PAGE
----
1. Stay and Play – Not everyone has the time and resources to enjoy stay and play options but if you’re seeking value, it is worth looking into. Some courses have hotel, spa, restaurant options and the Stay and Play special could also include replay options, creating additional value for golfers.  For destination locations, the research could prove worthwhile.  Here, I like to marry Stay and Play with Seasonal play to maximize the discount options.

 

I am sure this is not an extensive list so I welcome hearing from others about how they optimize value in their golfing experience, absent a membership of course (likely one of the best value options).  After all, I have yet to meet anyone who said they wish they spent more to play a round of golf.

Penn Classic 2014 at Cabot Links

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4 thoughts on “A Public Players Quest for Value

  1. Hey Mike, Great blog. There are so many different ways to enjoy golf for every budget it is just a matter of research (or reading this article).
    Another option I have come across is a “Pay as you Play” membership with a points system depending if you play in peak or off peak times so you get full membership benefits but may only be able to get to the track 12 times a year.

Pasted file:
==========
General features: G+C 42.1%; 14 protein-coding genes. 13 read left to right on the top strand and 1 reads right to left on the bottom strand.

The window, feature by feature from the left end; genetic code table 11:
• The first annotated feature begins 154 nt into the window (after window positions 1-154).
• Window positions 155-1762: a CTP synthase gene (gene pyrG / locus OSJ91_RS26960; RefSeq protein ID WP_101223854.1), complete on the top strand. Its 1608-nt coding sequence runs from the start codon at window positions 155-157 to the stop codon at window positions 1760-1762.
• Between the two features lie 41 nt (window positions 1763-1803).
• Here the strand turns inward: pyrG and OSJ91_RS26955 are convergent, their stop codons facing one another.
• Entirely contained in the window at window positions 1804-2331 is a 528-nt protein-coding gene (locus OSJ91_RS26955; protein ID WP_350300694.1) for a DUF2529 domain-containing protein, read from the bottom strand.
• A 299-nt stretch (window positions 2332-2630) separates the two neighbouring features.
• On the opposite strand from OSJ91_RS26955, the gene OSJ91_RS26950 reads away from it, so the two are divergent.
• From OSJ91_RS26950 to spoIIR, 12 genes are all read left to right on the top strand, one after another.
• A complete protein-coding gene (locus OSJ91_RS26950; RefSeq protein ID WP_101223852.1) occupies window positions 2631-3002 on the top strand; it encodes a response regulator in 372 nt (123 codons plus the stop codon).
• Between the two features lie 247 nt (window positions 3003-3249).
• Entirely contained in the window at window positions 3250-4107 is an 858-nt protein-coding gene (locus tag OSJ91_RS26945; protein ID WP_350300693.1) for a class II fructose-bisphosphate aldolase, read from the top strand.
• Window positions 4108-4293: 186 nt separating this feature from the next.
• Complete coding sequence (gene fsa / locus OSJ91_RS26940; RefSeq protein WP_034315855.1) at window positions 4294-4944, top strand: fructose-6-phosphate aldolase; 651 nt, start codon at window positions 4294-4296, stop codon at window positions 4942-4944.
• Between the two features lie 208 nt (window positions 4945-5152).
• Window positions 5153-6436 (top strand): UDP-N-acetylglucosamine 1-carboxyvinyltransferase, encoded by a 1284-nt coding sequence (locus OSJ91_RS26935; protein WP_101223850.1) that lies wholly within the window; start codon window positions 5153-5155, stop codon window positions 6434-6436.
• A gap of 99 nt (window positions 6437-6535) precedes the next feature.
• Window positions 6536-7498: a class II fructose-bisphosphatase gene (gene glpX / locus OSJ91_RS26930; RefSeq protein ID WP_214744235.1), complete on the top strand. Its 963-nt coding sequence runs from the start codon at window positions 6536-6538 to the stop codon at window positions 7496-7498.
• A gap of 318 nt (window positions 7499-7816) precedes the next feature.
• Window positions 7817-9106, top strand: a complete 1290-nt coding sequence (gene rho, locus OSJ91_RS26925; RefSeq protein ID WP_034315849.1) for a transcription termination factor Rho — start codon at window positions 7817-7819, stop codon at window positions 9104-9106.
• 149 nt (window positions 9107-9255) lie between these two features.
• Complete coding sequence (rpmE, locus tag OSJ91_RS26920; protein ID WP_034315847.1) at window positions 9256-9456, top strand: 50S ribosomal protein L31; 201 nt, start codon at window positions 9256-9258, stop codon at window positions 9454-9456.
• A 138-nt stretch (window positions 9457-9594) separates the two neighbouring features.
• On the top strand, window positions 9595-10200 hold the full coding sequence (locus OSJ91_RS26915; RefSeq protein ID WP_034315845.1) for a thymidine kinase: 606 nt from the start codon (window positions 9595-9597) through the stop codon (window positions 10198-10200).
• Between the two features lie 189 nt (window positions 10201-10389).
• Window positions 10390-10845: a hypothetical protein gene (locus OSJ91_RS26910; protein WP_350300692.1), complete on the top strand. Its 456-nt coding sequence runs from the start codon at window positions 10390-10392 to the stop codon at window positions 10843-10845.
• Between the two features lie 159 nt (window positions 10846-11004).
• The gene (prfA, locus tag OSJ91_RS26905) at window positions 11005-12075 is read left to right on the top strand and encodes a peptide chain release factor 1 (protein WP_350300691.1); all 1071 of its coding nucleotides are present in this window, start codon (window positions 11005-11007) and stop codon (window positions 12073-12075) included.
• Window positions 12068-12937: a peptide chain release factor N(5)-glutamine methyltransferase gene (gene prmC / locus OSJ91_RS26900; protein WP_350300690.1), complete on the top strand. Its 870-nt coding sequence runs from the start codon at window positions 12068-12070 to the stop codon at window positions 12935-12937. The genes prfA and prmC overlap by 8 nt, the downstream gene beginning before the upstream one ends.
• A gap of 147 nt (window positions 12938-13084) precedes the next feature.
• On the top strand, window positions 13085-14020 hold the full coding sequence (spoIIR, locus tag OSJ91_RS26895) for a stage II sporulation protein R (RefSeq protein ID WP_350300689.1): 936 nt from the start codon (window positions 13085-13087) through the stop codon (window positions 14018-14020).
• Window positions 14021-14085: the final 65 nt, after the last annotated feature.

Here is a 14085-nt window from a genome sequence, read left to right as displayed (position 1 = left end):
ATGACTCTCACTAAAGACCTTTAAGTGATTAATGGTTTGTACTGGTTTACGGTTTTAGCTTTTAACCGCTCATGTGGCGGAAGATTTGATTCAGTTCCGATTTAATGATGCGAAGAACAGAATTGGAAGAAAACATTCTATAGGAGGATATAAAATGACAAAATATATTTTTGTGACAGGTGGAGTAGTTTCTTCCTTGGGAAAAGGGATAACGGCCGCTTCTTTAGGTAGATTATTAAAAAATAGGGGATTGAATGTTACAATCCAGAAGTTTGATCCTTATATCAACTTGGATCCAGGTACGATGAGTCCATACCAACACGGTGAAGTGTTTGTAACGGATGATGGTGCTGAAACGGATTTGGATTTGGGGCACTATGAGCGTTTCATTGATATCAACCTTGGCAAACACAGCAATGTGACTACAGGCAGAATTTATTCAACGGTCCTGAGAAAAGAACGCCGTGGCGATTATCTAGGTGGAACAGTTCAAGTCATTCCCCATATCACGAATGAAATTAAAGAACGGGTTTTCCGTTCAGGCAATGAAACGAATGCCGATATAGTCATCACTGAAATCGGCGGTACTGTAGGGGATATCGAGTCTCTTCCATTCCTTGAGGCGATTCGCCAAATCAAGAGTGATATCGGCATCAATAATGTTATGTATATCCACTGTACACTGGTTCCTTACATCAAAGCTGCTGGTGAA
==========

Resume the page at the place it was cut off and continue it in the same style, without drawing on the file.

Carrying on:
Cheers, Tiff

    • Thanks, Tiff.
      That one is a new one for me, and sounds great. It’s all about engaging the golfer and marrying revenue with golfing value. Love following your travels and hope that the Ireland leg of your journey will bring you great golf, food and adventures.
      Cheers, Mike

      • I am a little bit excited. I fly to Dublin today and have 9 rounds lined up in Ireland, a couple of restaurant visits and then 12 courses lined up in Scotland. Cheers, Tiff

  2. Hey Mike,

    Great post. Like you said, the term “value” can vary and mean different things to different people. I think every course, regardless of their green fee, should strive to provide value to their customer. If the green fee is high, the course, conditions, service, etc that is provided should obviously be elevated.

    Another good way a golfer can get value is twilight golf. A lot of courses have good twilight rates that start at reasonable times, allowing you to still play all 18 holes. Plus, who doesn’t like coming down 18 with a beautiful sunset?

    Cheers!
    Josh